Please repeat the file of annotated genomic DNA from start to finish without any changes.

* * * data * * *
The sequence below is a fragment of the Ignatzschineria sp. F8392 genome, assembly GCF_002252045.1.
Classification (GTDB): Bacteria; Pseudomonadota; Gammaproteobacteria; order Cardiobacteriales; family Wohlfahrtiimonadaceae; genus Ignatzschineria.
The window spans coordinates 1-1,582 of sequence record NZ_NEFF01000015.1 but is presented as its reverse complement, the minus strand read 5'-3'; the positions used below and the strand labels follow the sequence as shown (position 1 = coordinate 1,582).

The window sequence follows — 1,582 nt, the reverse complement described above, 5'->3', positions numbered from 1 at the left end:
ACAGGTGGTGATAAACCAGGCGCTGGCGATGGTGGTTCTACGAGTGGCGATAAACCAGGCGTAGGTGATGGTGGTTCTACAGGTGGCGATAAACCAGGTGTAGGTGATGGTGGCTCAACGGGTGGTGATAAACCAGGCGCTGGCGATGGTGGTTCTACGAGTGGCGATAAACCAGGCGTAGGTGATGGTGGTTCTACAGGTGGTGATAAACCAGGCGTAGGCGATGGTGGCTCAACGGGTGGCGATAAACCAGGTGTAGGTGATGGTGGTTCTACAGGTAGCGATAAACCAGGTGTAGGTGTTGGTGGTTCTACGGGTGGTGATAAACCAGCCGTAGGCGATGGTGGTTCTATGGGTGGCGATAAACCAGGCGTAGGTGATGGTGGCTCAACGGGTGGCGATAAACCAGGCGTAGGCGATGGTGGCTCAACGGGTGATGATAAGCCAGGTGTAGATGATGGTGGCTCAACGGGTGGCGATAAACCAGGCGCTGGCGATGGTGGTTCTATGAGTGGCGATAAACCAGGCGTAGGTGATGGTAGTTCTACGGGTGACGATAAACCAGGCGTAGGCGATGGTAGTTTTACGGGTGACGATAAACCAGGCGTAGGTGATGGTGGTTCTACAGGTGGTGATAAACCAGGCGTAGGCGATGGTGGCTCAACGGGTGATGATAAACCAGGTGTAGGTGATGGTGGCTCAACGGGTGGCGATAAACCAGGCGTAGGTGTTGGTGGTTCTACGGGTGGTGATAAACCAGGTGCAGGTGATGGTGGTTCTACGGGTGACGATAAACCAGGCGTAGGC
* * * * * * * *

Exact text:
The sequence below is a fragment of the Ignatzschineria sp. F8392 genome, assembly GCF_002252045.1.
Classification (GTDB): Bacteria; Pseudomonadota; Gammaproteobacteria; order Cardiobacteriales; family Wohlfahrtiimonadaceae; genus Ignatzschineria.
The window spans coordinates 1-1,582 of sequence record NZ_NEFF01000015.1 but is presented as its reverse complement, the minus strand read 5'-3'; the positions used below and the strand labels follow the sequence as shown (position 1 = coordinate 1,582).

The window sequence follows — 1,582 nt, the reverse complement described above, 5'->3', positions numbered from 1 at the left end:
ACAGGTGGTGATAAACCAGGCGCTGGCGATGGTGGTTCTACGAGTGGCGATAAACCAGGCGTAGGTGATGGTGGTTCTACAGGTGGCGATAAACCAGGTGTAGGTGATGGTGGCTCAACGGGTGGTGATAAACCAGGCGCTGGCGATGGTGGTTCTACGAGTGGCGATAAACCAGGCGTAGGTGATGGTGGTTCTACAGGTGGTGATAAACCAGGCGTAGGCGATGGTGGCTCAACGGGTGGCGATAAACCAGGTGTAGGTGATGGTGGTTCTACAGGTAGCGATAAACCAGGTGTAGGTGTTGGTGGTTCTACGGGTGGTGATAAACCAGCCGTAGGCGATGGTGGTTCTATGGGTGGCGATAAACCAGGCGTAGGTGATGGTGGCTCAACGGGTGGCGATAAACCAGGCGTAGGCGATGGTGGCTCAACGGGTGATGATAAGCCAGGTGTAGATGATGGTGGCTCAACGGGTGGCGATAAACCAGGCGCTGGCGATGGTGGTTCTATGAGTGGCGATAAACCAGGCGTAGGTGATGGTAGTTCTACGGGTGACGATAAACCAGGCGTAGGCGATGGTAGTTTTACGGGTGACGATAAACCAGGCGTAGGTGATGGTGGTTCTACAGGTGGTGATAAACCAGGCGTAGGCGATGGTGGCTCAACGGGTGATGATAAACCAGGTGTAGGTGATGGTGGCTCAACGGGTGGCGATAAACCAGGCGTAGGTGTTGGTGGTTCTACGGGTGGTGATAAACCAGGTGCAGGTGATGGTGGTTCTACGGGTGACGATAAACCAGGCGTAGGC